Signs and Symptoms: “People with narcissistic personality disorder are characterized by their persistent grandiosity, excessive need for admiration, and a disdain and lack of empathy for others. These individuals often display arrogance, a sense of superiority, and power-seeking behaviors. Narcissistic personality disorder is different from having a strong sense of self-confidence; people with NPD typically value themselves over others to the extent that they disregard the feelings and wishes of others and expect to be treated as superior regardless of their actual status or achievements. In addition, people with NPD may exhibit fragile egos, an inability to tolerate criticism, and a tendency to belittle others in an attempt to validate their own superiority. According to the DSM-5, individuals with NPD have most or all of the following symptoms, typically without commensurate qualities or accomplishments:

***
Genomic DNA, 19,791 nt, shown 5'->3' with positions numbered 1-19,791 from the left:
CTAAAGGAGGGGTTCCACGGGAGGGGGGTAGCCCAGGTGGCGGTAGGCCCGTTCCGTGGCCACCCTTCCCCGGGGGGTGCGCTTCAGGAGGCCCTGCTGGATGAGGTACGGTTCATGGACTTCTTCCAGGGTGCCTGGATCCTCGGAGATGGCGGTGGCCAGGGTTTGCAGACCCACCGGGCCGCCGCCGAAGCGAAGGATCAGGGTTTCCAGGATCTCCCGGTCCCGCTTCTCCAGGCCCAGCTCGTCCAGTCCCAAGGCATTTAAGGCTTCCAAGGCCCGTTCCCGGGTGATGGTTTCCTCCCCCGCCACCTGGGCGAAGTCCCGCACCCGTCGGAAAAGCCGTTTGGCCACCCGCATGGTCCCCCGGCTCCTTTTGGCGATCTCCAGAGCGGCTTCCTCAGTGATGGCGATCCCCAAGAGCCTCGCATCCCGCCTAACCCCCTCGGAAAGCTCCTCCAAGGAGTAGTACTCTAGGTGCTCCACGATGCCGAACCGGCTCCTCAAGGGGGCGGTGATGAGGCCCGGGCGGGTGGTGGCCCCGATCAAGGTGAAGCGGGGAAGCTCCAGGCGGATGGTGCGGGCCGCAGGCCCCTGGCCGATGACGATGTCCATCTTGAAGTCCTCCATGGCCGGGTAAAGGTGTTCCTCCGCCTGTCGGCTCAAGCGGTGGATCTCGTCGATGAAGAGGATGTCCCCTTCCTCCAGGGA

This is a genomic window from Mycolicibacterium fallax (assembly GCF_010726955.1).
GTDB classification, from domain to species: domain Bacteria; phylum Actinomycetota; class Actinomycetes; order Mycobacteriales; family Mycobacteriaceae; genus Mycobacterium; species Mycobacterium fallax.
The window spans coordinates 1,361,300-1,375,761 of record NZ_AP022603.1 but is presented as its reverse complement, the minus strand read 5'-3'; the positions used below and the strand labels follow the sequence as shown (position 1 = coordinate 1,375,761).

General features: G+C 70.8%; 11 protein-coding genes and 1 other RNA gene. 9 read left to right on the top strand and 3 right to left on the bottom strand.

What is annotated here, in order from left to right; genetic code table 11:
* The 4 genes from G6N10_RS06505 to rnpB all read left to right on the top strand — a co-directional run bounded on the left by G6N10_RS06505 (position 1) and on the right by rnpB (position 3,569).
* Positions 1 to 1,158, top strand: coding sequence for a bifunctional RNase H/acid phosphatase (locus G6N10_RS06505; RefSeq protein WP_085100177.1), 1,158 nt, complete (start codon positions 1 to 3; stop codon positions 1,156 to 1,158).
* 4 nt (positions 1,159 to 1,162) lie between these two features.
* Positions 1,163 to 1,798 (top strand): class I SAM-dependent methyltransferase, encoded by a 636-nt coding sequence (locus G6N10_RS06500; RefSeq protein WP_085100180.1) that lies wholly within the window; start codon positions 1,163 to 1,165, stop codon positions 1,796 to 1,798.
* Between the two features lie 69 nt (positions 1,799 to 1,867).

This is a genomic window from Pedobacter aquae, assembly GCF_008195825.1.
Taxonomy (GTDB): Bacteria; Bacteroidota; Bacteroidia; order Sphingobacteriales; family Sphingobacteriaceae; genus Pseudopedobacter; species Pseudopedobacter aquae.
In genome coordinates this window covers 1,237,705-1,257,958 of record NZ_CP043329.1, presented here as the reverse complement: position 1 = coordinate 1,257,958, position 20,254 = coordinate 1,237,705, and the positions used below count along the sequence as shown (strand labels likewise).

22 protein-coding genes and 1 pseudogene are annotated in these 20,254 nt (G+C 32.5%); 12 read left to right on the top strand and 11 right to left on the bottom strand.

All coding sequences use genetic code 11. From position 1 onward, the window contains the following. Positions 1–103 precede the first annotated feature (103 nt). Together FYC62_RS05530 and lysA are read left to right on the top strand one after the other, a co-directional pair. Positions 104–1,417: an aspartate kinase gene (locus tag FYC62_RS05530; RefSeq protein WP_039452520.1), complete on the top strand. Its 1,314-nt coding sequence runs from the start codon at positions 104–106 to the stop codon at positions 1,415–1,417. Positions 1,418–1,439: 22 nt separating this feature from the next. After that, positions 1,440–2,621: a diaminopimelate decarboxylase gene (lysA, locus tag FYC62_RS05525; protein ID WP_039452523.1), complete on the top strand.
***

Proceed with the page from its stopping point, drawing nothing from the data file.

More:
1 Grandiosity with expectations of superior treatment from others

2 Fixated on fantasies of power, success, intelligence, attractiveness, etc.

3 Self-perception of being unique, superior and associated with high-status people and institutions

4 Needing constant admiration from others

5 Sense of entitlement to special treatment and to obedience from others

6 Exploitative of others to achieve personal gain

7 Unwilling to empathize with others’ feelings, wishes, or needs

8 Intensely envious of other and the belief that others are equally envious of them

9 Pompous and arrogant demeanor”

Reference for definition of NPD:

How the sociopath operates to gain the upper hand

The Abuse Cycle


Above and on the side are diagrams that describes the typical abuse pattern a narcissist displays. This article is a MUST READ: Narcissistic Cycle of Abuse

Narcissistic Abuse Tactic #1 Gaslighting

What in the WORLD is going on?? Welcome to CRAZYMAKING!